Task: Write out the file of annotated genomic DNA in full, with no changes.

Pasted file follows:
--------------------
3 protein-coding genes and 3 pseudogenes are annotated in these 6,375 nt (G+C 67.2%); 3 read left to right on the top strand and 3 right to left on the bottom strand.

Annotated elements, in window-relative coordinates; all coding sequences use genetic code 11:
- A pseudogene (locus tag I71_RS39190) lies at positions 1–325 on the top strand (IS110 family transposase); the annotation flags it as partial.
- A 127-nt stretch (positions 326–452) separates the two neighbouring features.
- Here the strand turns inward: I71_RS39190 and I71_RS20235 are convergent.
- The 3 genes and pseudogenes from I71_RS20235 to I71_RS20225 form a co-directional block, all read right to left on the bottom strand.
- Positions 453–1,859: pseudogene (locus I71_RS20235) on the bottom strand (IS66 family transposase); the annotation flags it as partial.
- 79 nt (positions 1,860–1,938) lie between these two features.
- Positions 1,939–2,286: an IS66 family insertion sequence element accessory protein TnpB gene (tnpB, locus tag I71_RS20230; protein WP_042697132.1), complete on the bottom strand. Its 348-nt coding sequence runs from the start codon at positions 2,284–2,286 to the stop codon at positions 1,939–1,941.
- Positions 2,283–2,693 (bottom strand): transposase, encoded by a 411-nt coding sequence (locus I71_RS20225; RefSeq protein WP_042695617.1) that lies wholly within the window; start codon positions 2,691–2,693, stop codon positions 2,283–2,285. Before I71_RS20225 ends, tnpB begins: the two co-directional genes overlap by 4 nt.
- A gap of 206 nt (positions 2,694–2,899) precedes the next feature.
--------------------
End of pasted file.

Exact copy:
3 protein-coding genes and 3 pseudogenes are annotated in these 6,375 nt (G+C 67.2%); 3 read left to right on the top strand and 3 right to left on the bottom strand.

Annotated elements, in window-relative coordinates; all coding sequences use genetic code 11:
- A pseudogene (locus tag I71_RS39190) lies at positions 1–325 on the top strand (IS110 family transposase); the annotation flags it as partial.
- A 127-nt stretch (positions 326–452) separates the two neighbouring features.
- Here the strand turns inward: I71_RS39190 and I71_RS20235 are convergent.
- The 3 genes and pseudogenes from I71_RS20235 to I71_RS20225 form a co-directional block, all read right to left on the bottom strand.
- Positions 453–1,859: pseudogene (locus I71_RS20235) on the bottom strand (IS66 family transposase); the annotation flags it as partial.
- 79 nt (positions 1,860–1,938) lie between these two features.
- Positions 1,939–2,286: an IS66 family insertion sequence element accessory protein TnpB gene (tnpB, locus tag I71_RS20230; protein WP_042697132.1), complete on the bottom strand. Its 348-nt coding sequence runs from the start codon at positions 2,284–2,286 to the stop codon at positions 1,939–1,941.
- Positions 2,283–2,693 (bottom strand): transposase, encoded by a 411-nt coding sequence (locus I71_RS20225; RefSeq protein WP_042695617.1) that lies wholly within the window; start codon positions 2,691–2,693, stop codon positions 2,283–2,285. Before I71_RS20225 ends, tnpB begins: the two co-directional genes overlap by 4 nt.
- A gap of 206 nt (positions 2,694–2,899) precedes the next feature.